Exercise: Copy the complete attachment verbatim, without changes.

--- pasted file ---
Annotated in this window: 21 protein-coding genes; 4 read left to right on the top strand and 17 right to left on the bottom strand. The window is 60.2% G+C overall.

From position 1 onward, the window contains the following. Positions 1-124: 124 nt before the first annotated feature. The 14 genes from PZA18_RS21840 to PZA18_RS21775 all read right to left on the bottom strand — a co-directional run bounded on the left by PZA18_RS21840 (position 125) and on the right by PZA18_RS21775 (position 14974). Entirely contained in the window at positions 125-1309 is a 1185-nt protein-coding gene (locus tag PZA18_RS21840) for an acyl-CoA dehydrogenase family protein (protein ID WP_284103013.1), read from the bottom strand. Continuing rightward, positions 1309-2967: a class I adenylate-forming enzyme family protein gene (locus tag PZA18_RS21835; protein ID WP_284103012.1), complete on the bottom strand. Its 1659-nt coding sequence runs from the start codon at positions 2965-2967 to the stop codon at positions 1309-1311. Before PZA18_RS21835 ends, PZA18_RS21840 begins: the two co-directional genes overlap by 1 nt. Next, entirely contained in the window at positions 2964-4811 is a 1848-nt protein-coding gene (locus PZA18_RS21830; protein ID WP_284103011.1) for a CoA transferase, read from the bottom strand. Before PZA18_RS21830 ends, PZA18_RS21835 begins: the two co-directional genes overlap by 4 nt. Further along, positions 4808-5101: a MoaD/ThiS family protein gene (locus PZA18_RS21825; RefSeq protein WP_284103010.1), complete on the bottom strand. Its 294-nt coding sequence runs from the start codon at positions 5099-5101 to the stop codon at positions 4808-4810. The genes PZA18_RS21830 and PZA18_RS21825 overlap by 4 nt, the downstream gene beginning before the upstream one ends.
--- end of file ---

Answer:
Annotated in this window: 21 protein-coding genes; 4 read left to right on the top strand and 17 right to left on the bottom strand. The window is 60.2% G+C overall.

From position 1 onward, the window contains the following. Positions 1-124: 124 nt before the first annotated feature. The 14 genes from PZA18_RS21840 to PZA18_RS21775 all read right to left on the bottom strand — a co-directional run bounded on the left by PZA18_RS21840 (position 125) and on the right by PZA18_RS21775 (position 14974). Entirely contained in the window at positions 125-1309 is a 1185-nt protein-coding gene (locus tag PZA18_RS21840) for an acyl-CoA dehydrogenase family protein (protein ID WP_284103013.1), read from the bottom strand. Continuing rightward, positions 1309-2967: a class I adenylate-forming enzyme family protein gene (locus tag PZA18_RS21835; protein ID WP_284103012.1), complete on the bottom strand. Its 1659-nt coding sequence runs from the start codon at positions 2965-2967 to the stop codon at positions 1309-1311. Before PZA18_RS21835 ends, PZA18_RS21840 begins: the two co-directional genes overlap by 1 nt. Next, entirely contained in the window at positions 2964-4811 is a 1848-nt protein-coding gene (locus PZA18_RS21830; protein ID WP_284103011.1) for a CoA transferase, read from the bottom strand. Before PZA18_RS21830 ends, PZA18_RS21835 begins: the two co-directional genes overlap by 4 nt. Further along, positions 4808-5101: a MoaD/ThiS family protein gene (locus PZA18_RS21825; RefSeq protein WP_284103010.1), complete on the bottom strand. Its 294-nt coding sequence runs from the start codon at positions 5099-5101 to the stop codon at positions 4808-4810. The genes PZA18_RS21830 and PZA18_RS21825 overlap by 4 nt, the downstream gene beginning before the upstream one ends.